- If you mistakenly covered an air hole during the repair, re-open the hole with a 1/32” drill bit.
- To avoid the above, insert a drinking straw, or a similar-shaped object, into the hole before applying your epoxy.
How do you clean an air hockey table without damaging it?
Here is a step-by-step guide to help clean your hockey table without damaging it.
Clean and Lubricate the surfaces
Dirt accumulated over time can cause friction on the surface of your air hockey table. This may prevent easy sliding of the puck, causing frequent disruptions during play.
Hence the need to clean and lubricate the surfaces, including mallets and pucks.
For a good clean, turn on the fan and wipe the surface with fabric made of cotton or microfiber. You may have to dampen the cleaning cloth and pour some dishwashing detergent for more effective cleaning.
Apply Silicone Spray Lubricant – Cautiously
Here’s a tip, particularly for lovers of fast-paced games. Proper use of lubricant increases the sliding speed of the puck over the table.
However, caution is advised against an excessive application.
When too much, the lubricant may leave an extremely smooth surface, which can negatively impact your playing experience.
A moderate application of silicone lubricant is your best bet.
You may first spray lubricant on a soft material and, then, apply across the tabletop.
Ensure the fan is clean
Keep the fan clean always. Since air hockey gets constant air infusion through the table holes, the Fan’s blower soon gets dirt clogs.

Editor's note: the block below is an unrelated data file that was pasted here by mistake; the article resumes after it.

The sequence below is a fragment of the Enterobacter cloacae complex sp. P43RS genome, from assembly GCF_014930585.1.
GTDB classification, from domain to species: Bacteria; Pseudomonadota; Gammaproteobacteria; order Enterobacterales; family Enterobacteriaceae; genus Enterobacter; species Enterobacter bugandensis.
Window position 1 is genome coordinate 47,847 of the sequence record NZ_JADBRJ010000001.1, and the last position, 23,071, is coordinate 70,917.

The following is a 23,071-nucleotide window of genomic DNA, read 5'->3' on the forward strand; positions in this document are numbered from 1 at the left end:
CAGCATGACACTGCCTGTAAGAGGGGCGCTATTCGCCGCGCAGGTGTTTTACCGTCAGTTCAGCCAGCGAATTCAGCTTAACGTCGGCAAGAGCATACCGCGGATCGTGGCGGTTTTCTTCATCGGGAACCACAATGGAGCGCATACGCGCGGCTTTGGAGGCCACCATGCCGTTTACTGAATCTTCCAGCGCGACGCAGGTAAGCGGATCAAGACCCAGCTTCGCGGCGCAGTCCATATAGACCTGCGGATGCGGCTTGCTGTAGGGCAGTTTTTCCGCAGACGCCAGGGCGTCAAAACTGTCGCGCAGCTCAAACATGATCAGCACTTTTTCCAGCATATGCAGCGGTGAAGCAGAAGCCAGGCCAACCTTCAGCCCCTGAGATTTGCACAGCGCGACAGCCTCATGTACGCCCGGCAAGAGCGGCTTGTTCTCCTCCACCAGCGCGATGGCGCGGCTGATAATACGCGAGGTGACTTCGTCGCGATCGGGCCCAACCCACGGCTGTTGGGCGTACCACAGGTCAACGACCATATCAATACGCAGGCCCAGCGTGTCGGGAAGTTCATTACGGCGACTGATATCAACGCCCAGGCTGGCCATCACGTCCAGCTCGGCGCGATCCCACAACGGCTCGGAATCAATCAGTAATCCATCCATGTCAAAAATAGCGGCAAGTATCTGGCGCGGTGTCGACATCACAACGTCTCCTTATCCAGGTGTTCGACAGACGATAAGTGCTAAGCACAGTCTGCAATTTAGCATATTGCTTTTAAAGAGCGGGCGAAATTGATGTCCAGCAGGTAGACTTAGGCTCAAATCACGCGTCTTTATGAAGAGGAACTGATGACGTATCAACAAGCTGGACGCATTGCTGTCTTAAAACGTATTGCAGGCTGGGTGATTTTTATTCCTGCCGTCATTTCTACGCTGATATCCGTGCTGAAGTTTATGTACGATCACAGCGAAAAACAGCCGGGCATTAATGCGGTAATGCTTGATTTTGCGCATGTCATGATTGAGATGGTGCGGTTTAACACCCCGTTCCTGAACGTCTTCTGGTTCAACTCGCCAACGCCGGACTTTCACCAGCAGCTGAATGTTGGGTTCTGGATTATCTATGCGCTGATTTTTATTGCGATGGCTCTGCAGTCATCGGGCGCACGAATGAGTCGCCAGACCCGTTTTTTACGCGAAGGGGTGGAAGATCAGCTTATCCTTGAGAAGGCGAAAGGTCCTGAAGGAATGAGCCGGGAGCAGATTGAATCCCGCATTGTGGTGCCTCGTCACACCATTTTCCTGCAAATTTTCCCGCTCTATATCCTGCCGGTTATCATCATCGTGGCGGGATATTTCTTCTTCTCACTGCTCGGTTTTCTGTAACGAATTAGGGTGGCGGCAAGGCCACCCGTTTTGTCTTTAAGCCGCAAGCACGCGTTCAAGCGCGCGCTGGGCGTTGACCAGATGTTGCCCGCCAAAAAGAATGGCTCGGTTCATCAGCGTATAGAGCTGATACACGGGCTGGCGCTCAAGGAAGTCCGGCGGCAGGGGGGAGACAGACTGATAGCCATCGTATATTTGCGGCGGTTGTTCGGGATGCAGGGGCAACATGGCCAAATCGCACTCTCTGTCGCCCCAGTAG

Such particles usually reduce the speed and functionality of the fan’s blade.
Do well to check on the blower at regular intervals. You may also apply pressurized air to blow off the caked dirt. A vacuum cleaner may come handy.
Cover table when not in Use
Your hockey table is exposed to a range of risks when left open, particularly when not in use. Dust and other particles flying around could settle on it and clog the holes.
To reduce such settling particles, always cover your air hockey table when not in use.
There are appropriate covers – in the form of table cloths – sold in the same stores the hockey tables are sold. Again, always ensure the table cloths fit your table size, perfectly.
Keep Table Holes Dust-free
Be diligent in ensuring the table holes are free from dirt and dust. These holes largely determine the functionality of the table, as the air blows through it.
For effective cleaning, a drill bit, toothpick, or any tiny object that fits properly into the holes proves effective.
Get rid of as much dust as possible. Leaving fragments behind could shorten the table’s lifespan.
While the guide promotes a good clean, here are some things to avoid:
- Do not clean off dust from the rails that connect to the puck. Light dust on the rails improves bounce.
- If not specifically designed for air hockey tables, avoid such cleaners. While they may look good initially, most times, they cause more havoc, reducing performance, and plugging up the air holes.